Molecular analysis of receptor protein tyrosine phosphatase mu-mediated cell adhesion.
Aricescu AR., Hon W-C., Siebold C., Lu W., van der Merwe PA., Jones EY.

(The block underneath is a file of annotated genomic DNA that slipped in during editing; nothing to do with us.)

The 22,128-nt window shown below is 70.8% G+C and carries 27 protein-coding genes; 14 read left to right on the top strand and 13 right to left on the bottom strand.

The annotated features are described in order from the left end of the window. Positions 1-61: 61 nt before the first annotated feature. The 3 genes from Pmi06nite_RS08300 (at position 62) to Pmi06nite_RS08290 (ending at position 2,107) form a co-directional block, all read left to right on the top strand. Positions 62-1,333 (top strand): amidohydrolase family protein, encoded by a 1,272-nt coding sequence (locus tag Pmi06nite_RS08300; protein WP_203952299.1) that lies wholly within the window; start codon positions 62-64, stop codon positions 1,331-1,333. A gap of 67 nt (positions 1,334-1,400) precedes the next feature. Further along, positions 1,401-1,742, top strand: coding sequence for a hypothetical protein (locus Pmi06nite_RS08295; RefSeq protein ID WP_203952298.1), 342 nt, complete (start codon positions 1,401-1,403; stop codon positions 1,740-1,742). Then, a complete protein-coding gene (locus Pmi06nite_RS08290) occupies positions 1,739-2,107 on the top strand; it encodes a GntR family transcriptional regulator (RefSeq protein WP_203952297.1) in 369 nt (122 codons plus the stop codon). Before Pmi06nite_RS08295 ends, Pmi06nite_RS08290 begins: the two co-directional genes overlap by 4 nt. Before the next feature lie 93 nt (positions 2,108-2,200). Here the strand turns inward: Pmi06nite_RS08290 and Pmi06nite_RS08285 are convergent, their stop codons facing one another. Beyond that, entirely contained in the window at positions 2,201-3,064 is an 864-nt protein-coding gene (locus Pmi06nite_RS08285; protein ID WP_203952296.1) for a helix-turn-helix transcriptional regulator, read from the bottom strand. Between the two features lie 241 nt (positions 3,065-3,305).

Type IIB receptor protein tyrosine phosphatases (RPTPs) are bi-functional cell surface molecules. Their ectodomains mediate stable, homophilic, cell-adhesive interactions, whereas the intracellular catalytic regions can modulate the phosphorylation state of cadherin/catenin complexes. We describe a systematic investigation of the cell-adhesive properties of the extracellular region of RPTPmu, a prototypical type IIB RPTP. The crystal structure of a construct comprising its N-terminal MAM (meprin/A5/mu) and Ig domains was determined at 2.7 A resolution; this assigns the MAM fold to the jelly-roll family and reveals extensive interactions between the two domains, which form a rigid structural unit. Structure-based site-directed mutagenesis, serial domain deletions and cell-adhesion assays allowed us to identify the four N-terminal domains (MAM, Ig, fibronectin type III (FNIII)-1 and FNIII-2) as a minimal functional unit. Biophysical characterization revealed at least two independent types of homophilic interaction which, taken together, suggest that there is the potential for formation of a complex and possibly ordered array of receptor molecules at cell contact sites.